On the advice of a therapist, Riley starts an anonymous blog to vent those pent-up feelings and tell the truth of what it’s REALLY like to be a gender-fluid teenager. But just as Riley’s starting to settle in at school—even developing feelings for a mysterious outcast—the blog goes viral, and an unnamed commenter discovers Riley’s real identity, threatening exposure.
We Are The Ants – Shaun David Hutchinson
Henry Denton doesn’t know why the aliens chose to abduct him when he was thirteen, and he doesn’t know why they continue to steal him from his bed and take him aboard their ship. He doesn’t know why the world is going to end or why the aliens have offered him the opportunity to avert the impending disaster by pressing a big red button.
But they have. And they’ve only given him 144 days to make up his mind.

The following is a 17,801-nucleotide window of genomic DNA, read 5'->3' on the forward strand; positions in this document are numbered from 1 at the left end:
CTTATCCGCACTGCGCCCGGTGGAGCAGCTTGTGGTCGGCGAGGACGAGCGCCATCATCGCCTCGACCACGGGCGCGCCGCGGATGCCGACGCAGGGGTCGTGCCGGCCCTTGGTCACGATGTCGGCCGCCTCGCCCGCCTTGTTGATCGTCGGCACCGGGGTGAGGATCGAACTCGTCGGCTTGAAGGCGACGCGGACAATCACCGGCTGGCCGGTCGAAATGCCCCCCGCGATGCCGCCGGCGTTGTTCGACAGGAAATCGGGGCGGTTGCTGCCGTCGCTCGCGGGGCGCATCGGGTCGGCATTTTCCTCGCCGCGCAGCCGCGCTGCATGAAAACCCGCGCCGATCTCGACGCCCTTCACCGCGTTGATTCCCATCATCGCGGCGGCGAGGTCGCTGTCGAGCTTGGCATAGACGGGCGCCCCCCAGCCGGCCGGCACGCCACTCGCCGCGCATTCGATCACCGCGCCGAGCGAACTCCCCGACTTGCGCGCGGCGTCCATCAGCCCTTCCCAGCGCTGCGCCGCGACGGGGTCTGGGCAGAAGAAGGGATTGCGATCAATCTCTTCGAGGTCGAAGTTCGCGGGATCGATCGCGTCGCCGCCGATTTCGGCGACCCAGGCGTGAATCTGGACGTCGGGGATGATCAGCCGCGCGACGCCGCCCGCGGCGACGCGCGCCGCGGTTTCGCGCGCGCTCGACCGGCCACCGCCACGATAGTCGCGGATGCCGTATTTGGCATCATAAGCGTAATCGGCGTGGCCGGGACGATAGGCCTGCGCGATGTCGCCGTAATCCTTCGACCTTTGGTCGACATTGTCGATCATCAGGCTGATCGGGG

Since the suicide of his boyfriend, Jesse, Henry has been adrift.
So, yeah, I don’t know if I enjoy the celebratory label of the original prompt (re: Celebrate Diversity/Diverse Characters). Treating diversity as a non-issue—present but not really made to be a spectacle out of—is what I hope our social culture grows into becoming. (We’re far from that point though.) Embracing the subtleties that define a person’s difference is great (necessary even) but I’m unsure if it’s something that needs a “cool, you’re different, let’s glorify that” attitude. Know that I’m not against diversity, its voice, or the stories that ought to be shared; I’m iffier toward the choice of wording credited to this prompt.
If I put myself into diverse shoes and ask: would I like to see a voice representative of my story told? Absolutely. But would I want special treatment and hurrahs reminding me about my difference—that’s where I may need to draw the line. It might seem like an exaggeration [and perhaps it is] and I may be looking at it from a different angle, but that’s just my impression regarding this TTT.